Green Community Initiative
Access low-interest financing for projects that conserve energy, water, and promote environmental sustainability. Applications accepted now..
Comprehensive resources to help professional builders recycle, reduce waste, save money, and get recognition for embracing sustainable building practices in King County.
- King County Sustainable Cities
Toolkit for city and county governments building for the long-term.
- Green building documents
Find a variety of green building studies and reference materials to help stimulate and ground creativity.
- LEED supplement for King County
Look up how to apply the LEED Green Building Rating System with current King County building codes. Provided to help owners, architects, designers, contractors, project managers or building professionals develop green buildings in King County.
- Do-it-yourself home energy audit (PDF, 3.66 MB)
A step-by-step guide for identifying and improving your home's energy efficiency.
- Rural Green Building (PDF, 505 KB)
Ideas to consider when building, landscaping, and installing or repairing septic systems in rural areas.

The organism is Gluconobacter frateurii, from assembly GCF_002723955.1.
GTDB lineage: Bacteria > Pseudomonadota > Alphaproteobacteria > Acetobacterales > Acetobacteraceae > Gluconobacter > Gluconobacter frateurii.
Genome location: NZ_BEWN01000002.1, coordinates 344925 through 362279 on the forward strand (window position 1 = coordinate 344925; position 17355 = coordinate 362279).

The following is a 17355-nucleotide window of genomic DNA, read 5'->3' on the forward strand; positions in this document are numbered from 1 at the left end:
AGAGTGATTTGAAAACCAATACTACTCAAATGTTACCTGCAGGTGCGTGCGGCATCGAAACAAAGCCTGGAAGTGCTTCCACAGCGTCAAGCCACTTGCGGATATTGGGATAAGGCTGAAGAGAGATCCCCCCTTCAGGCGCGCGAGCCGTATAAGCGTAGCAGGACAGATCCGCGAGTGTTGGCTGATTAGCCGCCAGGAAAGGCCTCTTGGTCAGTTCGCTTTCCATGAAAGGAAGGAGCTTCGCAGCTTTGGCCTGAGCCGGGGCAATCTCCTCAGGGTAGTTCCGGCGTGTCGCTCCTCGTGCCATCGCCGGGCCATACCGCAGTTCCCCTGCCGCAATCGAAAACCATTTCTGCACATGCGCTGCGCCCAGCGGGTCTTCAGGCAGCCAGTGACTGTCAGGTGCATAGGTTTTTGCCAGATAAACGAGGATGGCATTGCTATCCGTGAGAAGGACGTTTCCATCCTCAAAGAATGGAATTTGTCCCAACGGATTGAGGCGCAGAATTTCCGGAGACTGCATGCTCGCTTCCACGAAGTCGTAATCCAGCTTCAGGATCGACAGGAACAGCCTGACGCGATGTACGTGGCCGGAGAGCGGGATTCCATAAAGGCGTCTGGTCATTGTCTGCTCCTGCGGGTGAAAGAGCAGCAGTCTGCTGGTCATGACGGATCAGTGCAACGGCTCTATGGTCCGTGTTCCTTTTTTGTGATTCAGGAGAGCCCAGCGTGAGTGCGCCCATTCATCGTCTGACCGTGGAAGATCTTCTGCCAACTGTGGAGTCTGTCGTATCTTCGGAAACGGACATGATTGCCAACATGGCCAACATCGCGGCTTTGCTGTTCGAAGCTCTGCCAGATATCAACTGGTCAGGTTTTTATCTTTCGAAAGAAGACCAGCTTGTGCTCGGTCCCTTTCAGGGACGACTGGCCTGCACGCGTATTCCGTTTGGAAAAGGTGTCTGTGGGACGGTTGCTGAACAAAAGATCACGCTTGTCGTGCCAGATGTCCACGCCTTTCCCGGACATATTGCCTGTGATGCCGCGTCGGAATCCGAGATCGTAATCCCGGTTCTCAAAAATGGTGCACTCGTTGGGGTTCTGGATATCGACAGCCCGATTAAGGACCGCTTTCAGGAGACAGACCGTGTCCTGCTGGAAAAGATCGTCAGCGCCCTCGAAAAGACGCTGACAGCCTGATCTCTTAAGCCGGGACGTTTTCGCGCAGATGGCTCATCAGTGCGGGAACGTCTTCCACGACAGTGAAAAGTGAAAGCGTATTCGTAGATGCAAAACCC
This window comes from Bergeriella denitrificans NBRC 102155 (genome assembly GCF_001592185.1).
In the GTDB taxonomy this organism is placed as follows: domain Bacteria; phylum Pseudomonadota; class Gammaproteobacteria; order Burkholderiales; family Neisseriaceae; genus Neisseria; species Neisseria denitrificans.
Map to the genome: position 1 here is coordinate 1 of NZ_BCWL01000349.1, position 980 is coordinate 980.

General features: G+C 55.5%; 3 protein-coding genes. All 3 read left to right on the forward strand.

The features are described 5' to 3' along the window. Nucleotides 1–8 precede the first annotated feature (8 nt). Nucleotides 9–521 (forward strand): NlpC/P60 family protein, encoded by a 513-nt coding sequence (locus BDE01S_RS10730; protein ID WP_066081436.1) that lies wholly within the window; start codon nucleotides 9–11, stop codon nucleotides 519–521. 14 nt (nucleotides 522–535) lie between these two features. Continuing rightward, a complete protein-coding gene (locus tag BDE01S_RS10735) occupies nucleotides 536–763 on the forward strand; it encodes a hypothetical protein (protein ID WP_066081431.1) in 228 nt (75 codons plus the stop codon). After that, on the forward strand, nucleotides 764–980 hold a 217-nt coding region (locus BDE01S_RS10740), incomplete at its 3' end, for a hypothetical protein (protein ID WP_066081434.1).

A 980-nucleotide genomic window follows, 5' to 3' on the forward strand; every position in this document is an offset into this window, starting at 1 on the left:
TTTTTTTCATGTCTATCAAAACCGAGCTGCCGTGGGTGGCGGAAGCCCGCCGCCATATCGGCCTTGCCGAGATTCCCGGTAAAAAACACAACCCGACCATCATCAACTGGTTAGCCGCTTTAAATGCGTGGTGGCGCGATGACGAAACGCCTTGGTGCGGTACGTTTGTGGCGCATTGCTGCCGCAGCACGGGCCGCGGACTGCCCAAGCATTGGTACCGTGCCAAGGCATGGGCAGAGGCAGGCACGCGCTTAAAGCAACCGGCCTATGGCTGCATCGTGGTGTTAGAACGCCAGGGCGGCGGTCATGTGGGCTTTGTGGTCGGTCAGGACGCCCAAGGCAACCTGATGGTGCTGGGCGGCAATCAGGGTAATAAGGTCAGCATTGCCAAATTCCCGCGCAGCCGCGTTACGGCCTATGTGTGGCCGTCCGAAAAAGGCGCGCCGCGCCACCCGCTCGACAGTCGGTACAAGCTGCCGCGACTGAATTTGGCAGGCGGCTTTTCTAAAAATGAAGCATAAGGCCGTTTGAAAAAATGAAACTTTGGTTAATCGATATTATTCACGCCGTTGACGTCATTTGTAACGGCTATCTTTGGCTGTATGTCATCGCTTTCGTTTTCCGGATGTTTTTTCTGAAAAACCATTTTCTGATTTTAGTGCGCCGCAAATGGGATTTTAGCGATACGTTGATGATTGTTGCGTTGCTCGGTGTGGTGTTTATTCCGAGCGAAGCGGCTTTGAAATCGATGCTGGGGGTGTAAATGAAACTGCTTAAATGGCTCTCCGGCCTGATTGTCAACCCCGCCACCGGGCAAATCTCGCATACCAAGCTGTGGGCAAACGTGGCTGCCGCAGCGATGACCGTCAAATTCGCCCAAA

- Eco-cool remodeling tool
Click on a multimedia house to find remodeling ideas and resources to minimize your home's ecological footprint while saving money long-term.
Native plant resources for the Pacific Northwest
Find out how to use and where to order native plants that are adapted to thrive in our area. Landscape designs using native plants are beautiful, resist diseases and pests, create habitat for native wildlife and help reduce water consumption, saving homeowners money.
- Northwest native plant guide
Browse photos of northwest native plants, refer to planting plan ideas and reduce the work of ordering native plants (and potential for mistakes) by building your plant list online.
- Puget Sound Rain Gardens (external link)
Rain gardens filter pollution from stormwater and support unusual native plants, and WSU has set a goal for register 12,000 rain gardens in the Puget Sound basin:
Green building and low impact development - incentives and building permits
Permit process, cost-share and fee discount Incentives for builders and developers who apply sustainable development techniques in King County's jurisdiction.
Low impact development (LID) - external link, Puget Sound Partnership
Learn how to contribute to a clean Puget Sound and healthy local streams by applying scientific best practices to retrofitting existing developed areas and building new.
What do I do with...?